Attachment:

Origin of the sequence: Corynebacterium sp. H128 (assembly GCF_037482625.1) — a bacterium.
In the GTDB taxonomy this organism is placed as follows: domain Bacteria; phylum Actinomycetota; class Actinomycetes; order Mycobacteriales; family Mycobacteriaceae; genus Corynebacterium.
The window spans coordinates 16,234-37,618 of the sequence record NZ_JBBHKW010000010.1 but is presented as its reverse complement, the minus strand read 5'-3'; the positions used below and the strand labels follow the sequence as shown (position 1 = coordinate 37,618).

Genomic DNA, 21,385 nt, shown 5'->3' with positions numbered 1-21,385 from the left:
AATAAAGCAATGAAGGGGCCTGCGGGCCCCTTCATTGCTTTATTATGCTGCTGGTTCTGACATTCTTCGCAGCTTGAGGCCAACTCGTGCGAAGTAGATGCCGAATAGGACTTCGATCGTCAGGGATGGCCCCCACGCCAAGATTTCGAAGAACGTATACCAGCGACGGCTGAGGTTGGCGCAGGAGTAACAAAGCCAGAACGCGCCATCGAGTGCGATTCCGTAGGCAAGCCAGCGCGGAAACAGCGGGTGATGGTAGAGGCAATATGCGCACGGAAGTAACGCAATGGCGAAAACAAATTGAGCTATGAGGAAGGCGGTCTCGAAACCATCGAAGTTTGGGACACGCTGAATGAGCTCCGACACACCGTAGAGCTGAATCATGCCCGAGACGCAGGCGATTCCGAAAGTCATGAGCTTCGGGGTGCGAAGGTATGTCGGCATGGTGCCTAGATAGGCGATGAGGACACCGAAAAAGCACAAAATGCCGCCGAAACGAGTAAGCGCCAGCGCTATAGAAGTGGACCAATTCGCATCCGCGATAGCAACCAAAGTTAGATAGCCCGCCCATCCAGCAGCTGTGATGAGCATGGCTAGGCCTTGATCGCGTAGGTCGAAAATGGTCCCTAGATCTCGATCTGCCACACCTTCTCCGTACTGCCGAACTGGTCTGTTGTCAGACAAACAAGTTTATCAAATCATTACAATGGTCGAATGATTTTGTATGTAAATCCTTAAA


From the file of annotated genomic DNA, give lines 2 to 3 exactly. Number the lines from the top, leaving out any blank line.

In the GTDB taxonomy this organism is placed as follows: domain Bacteria; phylum Actinomycetota; class Actinomycetes; order Mycobacteriales; family Mycobacteriaceae; genus Corynebacterium.
The window spans coordinates 16,234-37,618 of the sequence record NZ_JBBHKW010000010.1 but is presented as its reverse complement, the minus strand read 5'-3'; the positions used below and the strand labels follow the sequence as shown (position 1 = coordinate 37,618).